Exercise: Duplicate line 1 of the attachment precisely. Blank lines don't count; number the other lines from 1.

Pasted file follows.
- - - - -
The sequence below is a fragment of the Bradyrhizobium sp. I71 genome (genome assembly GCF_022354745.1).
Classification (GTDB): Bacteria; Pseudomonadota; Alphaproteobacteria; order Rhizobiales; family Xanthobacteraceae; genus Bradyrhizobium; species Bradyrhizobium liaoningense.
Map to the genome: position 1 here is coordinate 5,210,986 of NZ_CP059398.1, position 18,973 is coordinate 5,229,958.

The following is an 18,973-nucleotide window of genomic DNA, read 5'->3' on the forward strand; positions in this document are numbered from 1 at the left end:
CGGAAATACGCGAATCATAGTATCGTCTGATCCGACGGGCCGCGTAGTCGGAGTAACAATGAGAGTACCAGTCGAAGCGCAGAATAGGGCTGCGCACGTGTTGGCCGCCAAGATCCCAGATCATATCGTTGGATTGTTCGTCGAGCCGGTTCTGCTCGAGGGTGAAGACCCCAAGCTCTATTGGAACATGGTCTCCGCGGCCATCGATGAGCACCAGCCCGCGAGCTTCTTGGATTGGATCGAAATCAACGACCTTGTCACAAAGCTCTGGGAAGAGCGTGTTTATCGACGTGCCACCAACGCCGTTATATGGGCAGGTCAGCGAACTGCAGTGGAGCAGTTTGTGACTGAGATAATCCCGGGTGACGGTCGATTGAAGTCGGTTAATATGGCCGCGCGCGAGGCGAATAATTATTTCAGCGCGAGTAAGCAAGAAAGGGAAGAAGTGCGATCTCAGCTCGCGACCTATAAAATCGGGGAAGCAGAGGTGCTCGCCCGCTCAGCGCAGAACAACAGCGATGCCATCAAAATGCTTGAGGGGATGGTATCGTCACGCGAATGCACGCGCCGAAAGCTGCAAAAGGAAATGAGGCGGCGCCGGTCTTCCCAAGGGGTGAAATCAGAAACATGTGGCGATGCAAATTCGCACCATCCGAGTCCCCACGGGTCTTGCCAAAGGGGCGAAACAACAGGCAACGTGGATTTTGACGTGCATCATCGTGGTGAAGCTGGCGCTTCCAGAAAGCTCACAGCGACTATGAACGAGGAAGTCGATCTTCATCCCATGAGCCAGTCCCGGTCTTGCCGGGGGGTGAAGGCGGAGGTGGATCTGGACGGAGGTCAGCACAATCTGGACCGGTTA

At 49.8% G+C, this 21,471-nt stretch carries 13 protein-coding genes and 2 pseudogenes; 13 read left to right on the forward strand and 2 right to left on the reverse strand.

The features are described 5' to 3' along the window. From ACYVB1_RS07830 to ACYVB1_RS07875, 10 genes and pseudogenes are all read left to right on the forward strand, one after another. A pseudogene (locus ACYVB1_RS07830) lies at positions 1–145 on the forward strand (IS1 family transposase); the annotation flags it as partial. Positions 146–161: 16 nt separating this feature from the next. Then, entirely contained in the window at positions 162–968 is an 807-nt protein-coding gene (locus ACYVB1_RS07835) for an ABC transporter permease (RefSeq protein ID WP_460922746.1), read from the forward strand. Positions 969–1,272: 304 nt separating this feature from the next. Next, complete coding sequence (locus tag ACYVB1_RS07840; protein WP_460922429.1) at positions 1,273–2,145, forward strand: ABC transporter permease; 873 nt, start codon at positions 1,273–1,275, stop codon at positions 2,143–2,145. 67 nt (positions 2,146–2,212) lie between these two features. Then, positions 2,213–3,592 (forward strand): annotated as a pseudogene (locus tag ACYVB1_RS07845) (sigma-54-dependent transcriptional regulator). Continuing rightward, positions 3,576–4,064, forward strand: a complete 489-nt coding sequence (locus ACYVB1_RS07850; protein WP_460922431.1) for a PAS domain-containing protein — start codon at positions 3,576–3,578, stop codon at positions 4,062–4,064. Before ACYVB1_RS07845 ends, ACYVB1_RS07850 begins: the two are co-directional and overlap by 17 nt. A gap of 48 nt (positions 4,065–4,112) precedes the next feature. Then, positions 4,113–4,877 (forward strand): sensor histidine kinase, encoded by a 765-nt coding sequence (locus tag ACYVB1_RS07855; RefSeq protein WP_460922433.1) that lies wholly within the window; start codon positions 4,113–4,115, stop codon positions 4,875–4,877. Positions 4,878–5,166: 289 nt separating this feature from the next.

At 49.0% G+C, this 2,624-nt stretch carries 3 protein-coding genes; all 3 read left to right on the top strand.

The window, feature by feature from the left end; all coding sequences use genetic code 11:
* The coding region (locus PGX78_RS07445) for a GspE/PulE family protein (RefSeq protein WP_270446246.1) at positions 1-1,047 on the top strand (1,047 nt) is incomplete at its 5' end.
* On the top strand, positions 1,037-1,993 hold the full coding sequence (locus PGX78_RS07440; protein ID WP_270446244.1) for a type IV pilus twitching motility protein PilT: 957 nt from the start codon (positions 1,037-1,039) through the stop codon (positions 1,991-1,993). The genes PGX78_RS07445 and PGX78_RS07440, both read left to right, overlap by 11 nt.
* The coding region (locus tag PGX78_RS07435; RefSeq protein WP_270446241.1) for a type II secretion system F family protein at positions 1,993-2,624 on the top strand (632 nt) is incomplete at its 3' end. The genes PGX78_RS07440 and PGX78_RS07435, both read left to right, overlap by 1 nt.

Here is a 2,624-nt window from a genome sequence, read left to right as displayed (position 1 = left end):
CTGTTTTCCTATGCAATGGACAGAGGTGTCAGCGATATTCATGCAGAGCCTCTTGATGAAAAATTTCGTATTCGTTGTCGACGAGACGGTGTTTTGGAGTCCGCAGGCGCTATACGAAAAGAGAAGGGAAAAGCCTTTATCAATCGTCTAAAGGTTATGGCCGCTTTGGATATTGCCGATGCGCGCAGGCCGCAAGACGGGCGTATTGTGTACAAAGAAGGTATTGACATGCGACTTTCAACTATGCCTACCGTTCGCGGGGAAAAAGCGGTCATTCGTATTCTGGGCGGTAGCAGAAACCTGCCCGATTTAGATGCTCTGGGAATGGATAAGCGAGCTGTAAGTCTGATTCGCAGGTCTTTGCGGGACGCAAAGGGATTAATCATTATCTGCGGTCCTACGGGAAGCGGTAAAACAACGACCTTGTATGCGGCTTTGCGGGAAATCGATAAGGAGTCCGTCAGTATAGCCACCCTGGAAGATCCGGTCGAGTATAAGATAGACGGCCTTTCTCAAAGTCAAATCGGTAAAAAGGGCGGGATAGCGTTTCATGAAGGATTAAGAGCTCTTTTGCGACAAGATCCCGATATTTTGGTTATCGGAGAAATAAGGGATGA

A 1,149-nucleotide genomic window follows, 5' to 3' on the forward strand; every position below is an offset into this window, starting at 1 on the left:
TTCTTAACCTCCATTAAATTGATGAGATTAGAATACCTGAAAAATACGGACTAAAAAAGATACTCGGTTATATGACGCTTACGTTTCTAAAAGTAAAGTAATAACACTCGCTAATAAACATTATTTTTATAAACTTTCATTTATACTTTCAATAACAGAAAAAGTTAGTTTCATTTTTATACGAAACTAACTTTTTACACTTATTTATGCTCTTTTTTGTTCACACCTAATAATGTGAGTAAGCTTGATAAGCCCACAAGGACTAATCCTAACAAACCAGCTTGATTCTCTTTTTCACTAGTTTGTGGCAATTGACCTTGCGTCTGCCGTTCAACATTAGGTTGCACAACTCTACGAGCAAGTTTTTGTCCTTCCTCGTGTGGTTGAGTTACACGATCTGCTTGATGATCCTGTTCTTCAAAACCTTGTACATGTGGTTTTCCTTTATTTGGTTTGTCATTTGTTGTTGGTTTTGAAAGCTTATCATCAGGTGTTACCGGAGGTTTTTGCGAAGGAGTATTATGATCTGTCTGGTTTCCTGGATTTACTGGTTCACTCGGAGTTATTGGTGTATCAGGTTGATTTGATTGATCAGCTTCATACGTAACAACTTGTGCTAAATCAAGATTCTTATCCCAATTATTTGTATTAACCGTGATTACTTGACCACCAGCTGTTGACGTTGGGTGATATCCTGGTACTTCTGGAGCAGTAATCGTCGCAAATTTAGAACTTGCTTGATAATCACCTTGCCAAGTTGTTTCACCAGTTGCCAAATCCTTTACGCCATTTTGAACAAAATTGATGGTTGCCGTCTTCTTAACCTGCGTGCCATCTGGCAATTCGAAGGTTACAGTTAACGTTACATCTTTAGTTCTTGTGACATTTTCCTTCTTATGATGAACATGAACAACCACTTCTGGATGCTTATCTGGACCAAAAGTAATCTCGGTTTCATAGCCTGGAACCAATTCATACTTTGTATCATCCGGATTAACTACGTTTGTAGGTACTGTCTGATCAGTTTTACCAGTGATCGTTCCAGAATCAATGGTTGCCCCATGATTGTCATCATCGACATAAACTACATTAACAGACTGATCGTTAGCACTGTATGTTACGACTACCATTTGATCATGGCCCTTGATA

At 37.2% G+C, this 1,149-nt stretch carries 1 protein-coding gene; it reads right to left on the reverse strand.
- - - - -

The sequence below is a fragment of the Bradyrhizobium sp. I71 genome (genome assembly GCF_022354745.1).